“Earlier, I could not tell the difference between a cabbage and a cauliflower…now, I know all the fruits and vegetables that we eat!” says 4-year-old Vaishnavi, one of the 30 children enrolled in an Early Childhood Development (ECD) centre in the Raigad district of Maharashtra state, where ChildFund works in 43 rural villages. “Cauliflower is my favourite vegetable, and it contains many vitamins,” she adds.
Vaishnavi’s best friend, Ashok, is more interested in animals, particularly lions. He explains that the lion is the king of the jungle. “You know, a lion won’t kill other animals if it is not hungry,” the preschooler says, recalling a story that his teacher told them the other day.
According to Dr. Virendra Kulkarni, program manager of PRIDE India, ChildFund’s local partner organization in this area, young children explore visual art with both a creative and a scientific eye.
“Through art, they not only identify objects and concepts clearly, they try to explore everything related to them,” he explains. “Wall paintings are one of the best ways to make children know many things through visual expression. Our role is to provide them with materials and inspiration, then to stand back and let them go.”
Shanta Ghatge, a tutor at the ECD centre, agrees: “Wall paintings, posters and other wall decorations not only make the classrooms look great, but they also make learning easy for children and remind them of concepts.
“We cannot just talk all the time in class,” she adds. “Children need to be stimulated in their learning, and we need such wall paintings, posters and other teaching aids to make their learning interesting.”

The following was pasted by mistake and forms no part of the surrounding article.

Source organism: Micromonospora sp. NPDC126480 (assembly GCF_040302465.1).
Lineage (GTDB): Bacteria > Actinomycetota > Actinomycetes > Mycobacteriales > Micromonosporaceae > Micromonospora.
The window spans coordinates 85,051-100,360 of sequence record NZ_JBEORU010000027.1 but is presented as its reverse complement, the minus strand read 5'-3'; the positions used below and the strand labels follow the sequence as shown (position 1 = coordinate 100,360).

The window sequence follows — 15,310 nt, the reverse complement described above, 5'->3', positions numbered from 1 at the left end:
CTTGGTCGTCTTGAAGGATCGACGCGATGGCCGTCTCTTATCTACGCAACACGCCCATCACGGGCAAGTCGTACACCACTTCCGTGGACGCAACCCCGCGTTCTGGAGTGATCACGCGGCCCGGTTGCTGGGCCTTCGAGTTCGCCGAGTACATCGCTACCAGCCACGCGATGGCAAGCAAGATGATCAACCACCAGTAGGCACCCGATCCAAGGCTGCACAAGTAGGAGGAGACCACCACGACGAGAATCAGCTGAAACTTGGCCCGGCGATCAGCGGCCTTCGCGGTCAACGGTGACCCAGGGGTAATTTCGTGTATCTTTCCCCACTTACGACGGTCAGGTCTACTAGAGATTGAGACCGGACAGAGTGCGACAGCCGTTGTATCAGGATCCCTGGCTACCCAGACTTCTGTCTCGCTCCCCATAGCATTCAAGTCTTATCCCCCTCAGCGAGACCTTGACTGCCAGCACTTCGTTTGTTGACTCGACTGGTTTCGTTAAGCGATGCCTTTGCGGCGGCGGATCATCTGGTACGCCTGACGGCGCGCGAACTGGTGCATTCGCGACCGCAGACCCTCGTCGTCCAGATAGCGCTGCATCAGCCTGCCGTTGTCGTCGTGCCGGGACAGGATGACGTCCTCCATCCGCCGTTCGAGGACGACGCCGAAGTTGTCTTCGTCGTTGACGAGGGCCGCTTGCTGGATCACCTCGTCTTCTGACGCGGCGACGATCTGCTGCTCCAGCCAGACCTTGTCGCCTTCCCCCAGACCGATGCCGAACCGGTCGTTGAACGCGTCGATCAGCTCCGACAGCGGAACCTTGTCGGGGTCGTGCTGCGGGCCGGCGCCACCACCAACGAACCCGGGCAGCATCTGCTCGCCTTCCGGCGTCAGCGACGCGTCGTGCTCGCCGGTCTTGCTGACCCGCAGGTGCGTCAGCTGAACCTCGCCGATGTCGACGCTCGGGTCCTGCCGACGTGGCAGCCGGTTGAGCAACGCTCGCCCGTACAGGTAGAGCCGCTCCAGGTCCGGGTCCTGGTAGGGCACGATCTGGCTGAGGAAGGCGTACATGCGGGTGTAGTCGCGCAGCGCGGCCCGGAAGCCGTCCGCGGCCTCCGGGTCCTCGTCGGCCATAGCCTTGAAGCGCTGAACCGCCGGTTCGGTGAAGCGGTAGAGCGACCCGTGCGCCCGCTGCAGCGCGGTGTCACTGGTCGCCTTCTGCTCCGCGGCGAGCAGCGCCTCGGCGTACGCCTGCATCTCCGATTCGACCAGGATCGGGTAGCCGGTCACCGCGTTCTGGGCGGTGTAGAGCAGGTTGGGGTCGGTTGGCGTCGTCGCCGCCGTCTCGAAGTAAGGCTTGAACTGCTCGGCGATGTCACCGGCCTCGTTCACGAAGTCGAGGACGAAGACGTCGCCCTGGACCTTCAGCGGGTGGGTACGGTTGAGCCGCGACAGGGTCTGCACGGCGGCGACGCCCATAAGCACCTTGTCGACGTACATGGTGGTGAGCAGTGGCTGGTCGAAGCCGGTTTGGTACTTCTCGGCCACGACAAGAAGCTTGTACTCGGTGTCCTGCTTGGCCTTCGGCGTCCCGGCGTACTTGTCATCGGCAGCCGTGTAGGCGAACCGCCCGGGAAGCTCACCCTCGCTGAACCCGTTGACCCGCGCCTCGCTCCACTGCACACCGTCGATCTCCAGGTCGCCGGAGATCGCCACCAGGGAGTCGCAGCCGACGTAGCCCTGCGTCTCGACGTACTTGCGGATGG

Ghatge, who has been an ECD teacher in the area for more than 20 years, says she follows a curriculum adopted by ChildFund to teach the preschoolers, and their routine includes examining paintings, writing, singing, storytelling, drawing and painting.
“Although the children like almost all the activities, the most favourite for them has been creating their own art,” Ghatge says. “I often give out drawing sheets and watercolours to them and ask them to make some art. They just love this activity.”
Research has shown that participating in art, music and storytelling activities helps children develop language, mathematics and social skills. “These essential activities can help the young brain develop to its fullest capacity,” Dr. Kulkarni says. “In all our ECD centers, we use learning methods that are recognized as best practices for preschoolers.
“One of them is using rhythm to help children develop patterning abilities and make relationships between the rhythm, beat and words,” he explains. “There are a lot of local language rhymes that teachers use to improve children’s patterning ability, while toys and other aids are used to improve their motor skills.”
Ghatge points out that the children also have fun in the classroom. “Amidst all this noise, we certainly know one thing: These children are learning while enjoying their childhoods.”
Children like Ashok and Vaishnavi thrive at our child friendly centres, giving them a happier, healthier childhood and better life chances as they grow older. Your intervention can have have a huge impact on the lives of children like these, and in doing so, you can also help their local communities, who also benefit from the scheme. To find out more about sponsoring a child, click here